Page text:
Binance has never disclosed its revenues. But in January, data firm CryptoQuant reported an estimate of $12 billion for 2022, and Binance published the report on its website, a tacit endorsement. For 2023, daily activity is on par with last year’s levels, implying that Binance is again on pace for $12 billion in revenues. That figure may err on the high side, however: The $12 billion rate implies an average commission per trade of around five bps. Binance’s commission schedule, and the array of deep discounts it offers, suggest a lower figure.
On the profit front, Binance hasn’t always been as secretive as it is now. For the years 2018 through 2020, CZ revealed either precise or approximate annual figures, mostly in blog posts. According to CZ, sales exceeded costs “between $800 million and $1 billion” for 2020. Based on trading volumes, it’s likely that Binance’s revenues totaled in the low single billions that year, which implies that it generated huge profit margins. And since its volumes multiplied 24-fold from 2020 to 2021, it’s highly probable that sales wildly outran costs for tech gear, software, and a payroll that grew from 3,000 to 8,000.
For Binance, the black box within the black box is its referral program, which incentivizes existing traders to attract new customers. Other marketplace businesses offer such programs, but Binance’s grants unusually generous benefits, making it analogous to a multilevel marketing (MLM) platform such as Amway or Herbalife. The recruiters’ reward: huge kickbacks based on the commissions those newcomers generate.
Most exchanges, including Coinbase and Kraken, also provide these incentives, as did the avant-le-déluge FTX. But according to Joseph Edwards, an investment advisor at London-based crypto firm Enigma Securities, Binance provides by far the most aggressive programs. Edwards believes they’re a major part of Binance’s growth and component of its expenses. “Binance was behind FTX in spending on the likes of sports sponsorships, but it was far more active and brazen in these retail-focused referral plans,” Edwards says.
Binance does plenty of conventional marketing, too: It’s a huge soccer sponsor, for example, and last summer it engaged Khaby Lame, the world’s most followed TikToker, to promote its blockchain innovations. But the affiliate program gets a huge amount of emphasis, too.
On its website, Binance provides reams of detail on how the arrangements work. The first plan is the Standard Referral Mode, available to all investors. The size of the reward depends on the amount of BNB that the “inviter” holds in a Binance custody account. If the host’s wallet has fewer than 500 BNB, he or she collects a 20% kickback on the spot trading commissions generated by anyone they bring to Binance. (“Kickback” is the language Binance often uses on its site.) If a Standard member holds 500 BNB—worth about $170,000, at mid-March prices—that share rises to 40% for spot trades, and 30% for futures.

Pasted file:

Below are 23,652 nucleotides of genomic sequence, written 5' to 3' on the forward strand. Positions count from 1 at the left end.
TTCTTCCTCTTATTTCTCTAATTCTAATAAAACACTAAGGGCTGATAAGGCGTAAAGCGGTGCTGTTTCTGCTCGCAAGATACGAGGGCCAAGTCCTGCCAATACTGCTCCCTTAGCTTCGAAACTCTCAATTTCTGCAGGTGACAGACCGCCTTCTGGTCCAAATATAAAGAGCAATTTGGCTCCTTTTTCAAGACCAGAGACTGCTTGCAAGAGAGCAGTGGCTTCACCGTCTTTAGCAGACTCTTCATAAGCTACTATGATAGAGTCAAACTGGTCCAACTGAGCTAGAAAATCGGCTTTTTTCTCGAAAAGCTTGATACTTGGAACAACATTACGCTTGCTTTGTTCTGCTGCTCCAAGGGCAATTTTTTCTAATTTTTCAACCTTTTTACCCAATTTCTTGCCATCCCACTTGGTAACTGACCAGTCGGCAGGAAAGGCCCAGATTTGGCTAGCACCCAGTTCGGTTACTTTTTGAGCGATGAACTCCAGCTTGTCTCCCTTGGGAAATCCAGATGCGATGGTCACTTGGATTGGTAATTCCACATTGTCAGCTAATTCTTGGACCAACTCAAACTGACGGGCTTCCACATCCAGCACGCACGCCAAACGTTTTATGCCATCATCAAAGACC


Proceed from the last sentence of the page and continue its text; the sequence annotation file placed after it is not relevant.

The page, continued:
The bigger plan is the one officially tagged the Affiliate Program, which enlists prominent names in social media. Binance’s website provides a list of who’s eligible. It includes influencers with over 5,000 followers; financial and opinion leaders with communities of 500-plus members on groups such as Facebook, Reddit, or QQ; analyst-gurus getting over 5,000 daily visits; and crypto funds. The hosts pocket 41% kickbacks on recruits’ spot trades if they start with fewer than 500 referrals; at over 500, their take hits a stunning 50%.
Binance provides strong incentives for those hosts to keep building their clubs. To keep the 41% kickbacks, an inviter must attract at least 10 new customers every 90 days that together generate at least the equivalent of 50 Bitcoin, or around $1 million, in new trades.
To entice those recruits to keep trading, the influencers can split their BNB commission discounts with the newbies. That’s a particularly big perk in some of the lower-to-middle-income nations where Binance is seeing strong customer growth—Nigeria, say, or Poland, or the Philippines—where new users may be particularly eager for any additional financial boost.
The generosity of the Binance programs is striking compared with those of its competitors. Kraken rebates 20% of the commissions affiliates attract from their invitees. Coinbase pays 50%, but only for the first three months. Thereafter, all fees go to Coinbase. By contrast, once a Binance affiliate lures someone to click on their QR code, that host gets a share of the recruit’s spot commissions forever.
We don’t know how much Binance spends on the affiliate program, or how much it generates in commissions. But Binance provided a hint of the affiliates’ importance in October 2019. In a tweet, the exchange revealed that the top earner had made $10.5 million since the program began two years earlier, while the second- and third-best earners had amassed $5 million to $6 million each. And those numbers came before the 2021 crypto boom supercharged demand.
The program itself appears to be perfectly legal, experts tell Fortune. Still, it carries liability risks. “A legal problem would arise if the host is falsifying their own qualifications or their own trading record,” says Kevin Thompson, an MLM attorney at Thompson Burton in Nashville. “This kind of program creates a compliance burden for the company.” The SEC has also targeted crypto firms that work with influencers who don’t disclose that they’re being paid.